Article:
Why I’m not voting for Barack
Do I support Barack Obama? Yes. Have I donated to the campaign of Barack Obama? Yes. Have I canvassed for Barack Obama? Yes. Will I be voting for Barack Obama? No. Yes, you read that correctly. I am not voting for Barack Obama for the office of President of the United States. On November 4th, I’m voting with my political ideals, feasibilities, and hopes.
In coming to this decision, I realize that I have alienated myself from a large number of my friends, family and even colleagues, but there is a method to “my madness.” As a resident of New York, my vote for change comes in the form of a Black woman and Latina woman, the Green Party’s Cynthia McKinney and Rosa Clemente. For the past year, McKinney and Clemente have campaigned feverishly, which to many has appeared to be futile. They are seldom in the same venues as the mainstream candidates; you’re more likely to see them on C-Span than the cable news channels, and they have failed to gain the attention that Ralph Nader did with his Green Party campaign in 2000. But even with these factors, my vote is still valuable to changing the landscape of American politics.
If you have stayed with me this long, I’m sure you’re wondering why I would “throw away” my vote to two candidates that most people don’t know. The simple answer is I’m going Green because I believe democracy must have more than two faces.
My New York residency provides me both security and luxury. It is from this position that I decided a vote for the Green Party could serve to expand the political spectrum beyond the two party system to which we’ve become so accustomed. New York is a decidedly Blue state, which continues to poll heavily in favor of Obama. This means that my vote for Obama on the 4th will likely provide no extra push in the Electoral College; it would just increase his numbers in the popular vote. Having watched elections results the past couple of years, I’ve grown to lament the Electoral College, but I’ve come to the conclusion that if I am going to play the game of American politics, I must play it wisely. If the Green Party can receive 5 percent of the popular vote this election, they are eligible to receive major party status, which would help them build a third party with the potential to influence national politics. My vote however is not simply because I want any third party to spring up on the scene. The ticket of McKinney and Clemente comes closest to my own political roots and desires. The Green party chose two women, one with legislative experience and the other with grass roots experience. These women share many of my views on war, education, healthcare, and poverty alleviation. I have been taught that I should vote with my ideals, but this is seldom an option if one’s goal is to be a part of the “winning team” in American politics. Now is a time for Left-leaning, justice-oriented advocates to vote with their ideals and achieve victory on multiple levels. While this election is pitched as a zero-sum game, all or nothing, there is a third option, particularly for those of us in decidedly Blue or Red states.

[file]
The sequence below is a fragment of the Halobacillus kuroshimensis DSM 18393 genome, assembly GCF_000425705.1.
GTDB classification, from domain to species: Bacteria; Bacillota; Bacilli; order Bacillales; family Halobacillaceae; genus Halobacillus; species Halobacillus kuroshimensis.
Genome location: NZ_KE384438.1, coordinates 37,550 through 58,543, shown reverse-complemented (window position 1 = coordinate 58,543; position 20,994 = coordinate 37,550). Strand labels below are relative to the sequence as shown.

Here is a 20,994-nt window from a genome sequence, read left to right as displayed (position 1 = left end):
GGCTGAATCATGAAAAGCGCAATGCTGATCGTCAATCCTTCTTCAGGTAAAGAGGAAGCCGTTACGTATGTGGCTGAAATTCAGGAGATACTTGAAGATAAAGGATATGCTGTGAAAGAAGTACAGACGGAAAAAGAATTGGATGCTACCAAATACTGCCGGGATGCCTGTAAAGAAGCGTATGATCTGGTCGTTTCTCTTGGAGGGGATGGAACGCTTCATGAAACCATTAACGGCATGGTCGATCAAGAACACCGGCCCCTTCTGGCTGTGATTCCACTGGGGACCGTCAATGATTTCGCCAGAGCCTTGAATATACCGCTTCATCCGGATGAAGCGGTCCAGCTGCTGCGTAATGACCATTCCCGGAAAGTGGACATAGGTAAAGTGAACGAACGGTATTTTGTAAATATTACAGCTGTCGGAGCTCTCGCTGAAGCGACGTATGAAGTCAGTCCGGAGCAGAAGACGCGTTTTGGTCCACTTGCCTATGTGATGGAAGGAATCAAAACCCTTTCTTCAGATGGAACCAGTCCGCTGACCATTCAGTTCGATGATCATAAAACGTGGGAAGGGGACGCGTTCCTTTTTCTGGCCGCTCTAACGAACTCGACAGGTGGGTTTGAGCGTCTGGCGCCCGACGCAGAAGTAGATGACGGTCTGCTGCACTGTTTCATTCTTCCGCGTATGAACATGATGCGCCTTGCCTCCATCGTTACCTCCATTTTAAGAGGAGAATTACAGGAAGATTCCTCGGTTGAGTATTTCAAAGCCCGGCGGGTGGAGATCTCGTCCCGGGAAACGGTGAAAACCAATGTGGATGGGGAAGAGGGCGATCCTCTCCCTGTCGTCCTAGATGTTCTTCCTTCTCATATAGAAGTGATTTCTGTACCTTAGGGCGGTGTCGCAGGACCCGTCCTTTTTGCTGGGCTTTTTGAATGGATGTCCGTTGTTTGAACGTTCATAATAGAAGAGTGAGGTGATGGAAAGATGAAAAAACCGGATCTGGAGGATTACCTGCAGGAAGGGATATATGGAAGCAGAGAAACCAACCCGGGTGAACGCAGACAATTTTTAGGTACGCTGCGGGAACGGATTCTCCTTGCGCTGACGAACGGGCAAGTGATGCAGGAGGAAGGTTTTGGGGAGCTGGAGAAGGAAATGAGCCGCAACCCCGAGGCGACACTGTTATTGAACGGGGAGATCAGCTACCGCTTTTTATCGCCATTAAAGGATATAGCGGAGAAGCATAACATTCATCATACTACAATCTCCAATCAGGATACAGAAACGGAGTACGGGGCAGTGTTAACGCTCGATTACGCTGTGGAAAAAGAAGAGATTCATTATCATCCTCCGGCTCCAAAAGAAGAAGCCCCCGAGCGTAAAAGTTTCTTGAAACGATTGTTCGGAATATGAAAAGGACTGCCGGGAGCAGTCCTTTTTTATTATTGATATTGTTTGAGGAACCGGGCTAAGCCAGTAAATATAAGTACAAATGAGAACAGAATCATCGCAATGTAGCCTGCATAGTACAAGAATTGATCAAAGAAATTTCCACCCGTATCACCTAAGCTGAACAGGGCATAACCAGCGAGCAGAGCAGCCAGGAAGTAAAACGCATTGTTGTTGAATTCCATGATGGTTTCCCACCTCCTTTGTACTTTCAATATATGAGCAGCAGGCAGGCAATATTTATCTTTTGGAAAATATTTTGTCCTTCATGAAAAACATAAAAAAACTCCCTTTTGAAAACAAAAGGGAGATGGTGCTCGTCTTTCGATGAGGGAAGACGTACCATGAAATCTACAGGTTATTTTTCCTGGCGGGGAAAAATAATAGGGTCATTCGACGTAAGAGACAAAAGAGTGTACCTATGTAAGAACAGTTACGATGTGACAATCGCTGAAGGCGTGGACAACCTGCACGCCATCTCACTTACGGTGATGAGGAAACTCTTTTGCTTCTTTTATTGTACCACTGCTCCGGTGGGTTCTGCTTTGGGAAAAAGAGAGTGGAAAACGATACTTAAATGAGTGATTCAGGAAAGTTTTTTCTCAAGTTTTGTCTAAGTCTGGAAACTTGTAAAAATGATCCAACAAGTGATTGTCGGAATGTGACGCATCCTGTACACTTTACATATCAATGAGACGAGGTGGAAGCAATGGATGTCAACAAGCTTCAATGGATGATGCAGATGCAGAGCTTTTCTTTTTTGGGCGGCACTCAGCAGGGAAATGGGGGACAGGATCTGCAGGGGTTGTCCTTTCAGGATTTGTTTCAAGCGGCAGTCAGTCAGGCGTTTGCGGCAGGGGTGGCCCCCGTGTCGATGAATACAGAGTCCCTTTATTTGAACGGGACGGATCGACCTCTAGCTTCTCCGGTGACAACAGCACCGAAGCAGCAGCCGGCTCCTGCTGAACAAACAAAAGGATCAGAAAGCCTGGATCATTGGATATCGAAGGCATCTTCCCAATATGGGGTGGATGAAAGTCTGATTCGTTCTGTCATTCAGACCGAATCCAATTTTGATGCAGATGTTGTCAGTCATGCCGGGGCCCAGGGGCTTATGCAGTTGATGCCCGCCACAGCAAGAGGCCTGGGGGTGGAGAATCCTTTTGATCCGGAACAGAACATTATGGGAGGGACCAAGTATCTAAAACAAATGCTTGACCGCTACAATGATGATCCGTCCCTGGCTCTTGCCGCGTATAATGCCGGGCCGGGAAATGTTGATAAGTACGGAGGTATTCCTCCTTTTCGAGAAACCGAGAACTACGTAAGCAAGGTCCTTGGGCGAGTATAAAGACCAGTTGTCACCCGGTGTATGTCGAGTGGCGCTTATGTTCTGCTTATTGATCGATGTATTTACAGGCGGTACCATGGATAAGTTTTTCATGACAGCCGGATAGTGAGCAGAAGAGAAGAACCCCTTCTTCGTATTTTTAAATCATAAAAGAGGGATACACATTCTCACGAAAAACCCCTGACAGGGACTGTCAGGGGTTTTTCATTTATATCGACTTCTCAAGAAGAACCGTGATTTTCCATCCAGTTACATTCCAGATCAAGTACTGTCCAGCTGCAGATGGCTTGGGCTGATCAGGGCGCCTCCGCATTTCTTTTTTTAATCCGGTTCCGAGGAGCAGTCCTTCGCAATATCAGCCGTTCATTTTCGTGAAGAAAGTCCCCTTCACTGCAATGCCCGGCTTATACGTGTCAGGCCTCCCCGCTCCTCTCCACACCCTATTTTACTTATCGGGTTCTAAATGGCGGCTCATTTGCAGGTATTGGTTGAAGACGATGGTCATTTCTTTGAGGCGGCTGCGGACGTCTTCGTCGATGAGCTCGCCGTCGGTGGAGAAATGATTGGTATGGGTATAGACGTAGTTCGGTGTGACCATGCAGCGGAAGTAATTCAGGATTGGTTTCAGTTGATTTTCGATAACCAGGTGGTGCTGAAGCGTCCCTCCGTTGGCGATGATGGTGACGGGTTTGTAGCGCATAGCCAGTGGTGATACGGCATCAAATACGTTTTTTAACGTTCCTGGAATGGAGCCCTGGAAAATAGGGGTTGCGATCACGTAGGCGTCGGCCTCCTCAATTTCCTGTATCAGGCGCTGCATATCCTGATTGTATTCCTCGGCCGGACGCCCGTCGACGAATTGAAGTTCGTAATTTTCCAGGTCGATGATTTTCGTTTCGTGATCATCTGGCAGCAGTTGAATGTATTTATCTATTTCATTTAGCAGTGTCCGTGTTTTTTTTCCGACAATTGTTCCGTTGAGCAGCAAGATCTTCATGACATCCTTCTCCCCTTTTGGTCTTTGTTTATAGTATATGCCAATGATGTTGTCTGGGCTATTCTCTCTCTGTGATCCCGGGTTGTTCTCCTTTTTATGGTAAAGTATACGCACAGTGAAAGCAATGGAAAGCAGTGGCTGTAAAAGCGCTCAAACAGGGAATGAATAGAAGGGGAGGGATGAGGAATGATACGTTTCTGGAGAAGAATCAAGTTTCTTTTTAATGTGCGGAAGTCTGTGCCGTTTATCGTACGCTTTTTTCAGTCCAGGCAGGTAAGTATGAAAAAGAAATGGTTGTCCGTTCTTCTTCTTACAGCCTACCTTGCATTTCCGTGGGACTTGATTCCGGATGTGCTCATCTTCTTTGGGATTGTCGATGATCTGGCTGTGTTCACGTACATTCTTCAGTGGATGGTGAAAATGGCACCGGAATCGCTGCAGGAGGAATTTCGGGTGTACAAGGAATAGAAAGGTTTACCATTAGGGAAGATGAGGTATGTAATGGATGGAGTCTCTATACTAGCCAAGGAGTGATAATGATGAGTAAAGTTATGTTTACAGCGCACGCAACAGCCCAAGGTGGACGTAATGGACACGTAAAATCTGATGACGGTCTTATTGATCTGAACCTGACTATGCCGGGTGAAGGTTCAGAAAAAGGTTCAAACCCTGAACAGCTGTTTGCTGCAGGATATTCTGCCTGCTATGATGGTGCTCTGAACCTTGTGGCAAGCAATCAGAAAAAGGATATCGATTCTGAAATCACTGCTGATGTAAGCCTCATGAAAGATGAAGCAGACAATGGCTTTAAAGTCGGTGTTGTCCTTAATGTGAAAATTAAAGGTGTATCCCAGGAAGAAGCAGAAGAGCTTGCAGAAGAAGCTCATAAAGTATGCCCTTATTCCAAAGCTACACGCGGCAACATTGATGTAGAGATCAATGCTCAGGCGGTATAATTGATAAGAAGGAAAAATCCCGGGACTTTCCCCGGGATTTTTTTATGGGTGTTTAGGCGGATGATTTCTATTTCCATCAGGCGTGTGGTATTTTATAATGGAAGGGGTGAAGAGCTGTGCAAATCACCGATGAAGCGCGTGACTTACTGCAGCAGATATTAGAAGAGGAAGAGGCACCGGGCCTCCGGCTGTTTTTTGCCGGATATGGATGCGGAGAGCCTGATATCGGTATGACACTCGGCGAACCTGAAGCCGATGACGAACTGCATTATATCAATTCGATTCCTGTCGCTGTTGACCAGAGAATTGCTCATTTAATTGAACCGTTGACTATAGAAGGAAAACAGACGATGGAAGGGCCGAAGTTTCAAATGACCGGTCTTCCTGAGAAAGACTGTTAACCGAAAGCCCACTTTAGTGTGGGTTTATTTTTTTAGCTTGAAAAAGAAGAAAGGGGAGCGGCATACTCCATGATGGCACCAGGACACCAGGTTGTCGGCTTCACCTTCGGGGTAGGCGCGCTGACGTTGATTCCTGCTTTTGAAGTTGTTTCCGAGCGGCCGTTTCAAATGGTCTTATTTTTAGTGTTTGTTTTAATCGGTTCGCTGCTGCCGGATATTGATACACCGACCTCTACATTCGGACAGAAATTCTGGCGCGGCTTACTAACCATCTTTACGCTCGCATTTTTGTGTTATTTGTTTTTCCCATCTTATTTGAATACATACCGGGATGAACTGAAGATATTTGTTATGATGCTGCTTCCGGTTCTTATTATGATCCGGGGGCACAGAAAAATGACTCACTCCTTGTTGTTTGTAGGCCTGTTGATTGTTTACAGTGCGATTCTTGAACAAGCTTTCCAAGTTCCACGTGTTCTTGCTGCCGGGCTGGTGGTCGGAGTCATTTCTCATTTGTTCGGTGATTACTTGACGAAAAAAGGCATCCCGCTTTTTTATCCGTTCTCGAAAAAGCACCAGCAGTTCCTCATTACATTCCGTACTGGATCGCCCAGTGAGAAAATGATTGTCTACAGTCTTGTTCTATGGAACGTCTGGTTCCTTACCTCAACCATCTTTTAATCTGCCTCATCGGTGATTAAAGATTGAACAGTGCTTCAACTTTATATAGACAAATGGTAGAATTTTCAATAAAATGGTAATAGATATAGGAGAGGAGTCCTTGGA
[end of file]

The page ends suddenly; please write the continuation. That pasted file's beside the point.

I’m going green because since the 1980s Black Americans have been concerned that the Democratic Party has been moving towards the center and betraying many of the critical programs that are necessary for uplifting our community. I grew up in a working class family that has benefited from Affirmative Action, unionization, and the safety nets of social welfare. I continue to fight for the ideals of the poor and disenfranchised, but know that a single politician cannot and will not transform the landscape of America. In voting in the past, I’ve gotten to the booth and consistently voted Democratic in national elections because I feared losing. In 2000, I lost. In 2004, I lost. In 2008, I want to win. Not just by electing the first president who acknowledges his African descent, but win by being true to my ideals and the ideals of democracy. While I know 5 percent is lofty, and likely out of reach, I think it is just as important to vote for my ideals, which helps to push towards diversification of the political machine that has been broken for far too long. On November 4th, I’m going green because democracy must have more than two choices. I don’t want the next generation to arrive at the voter’s booth and think, “It is time to pick my poison.” Rather I want them to arrive and think, “It is time for me to pick my prescription.”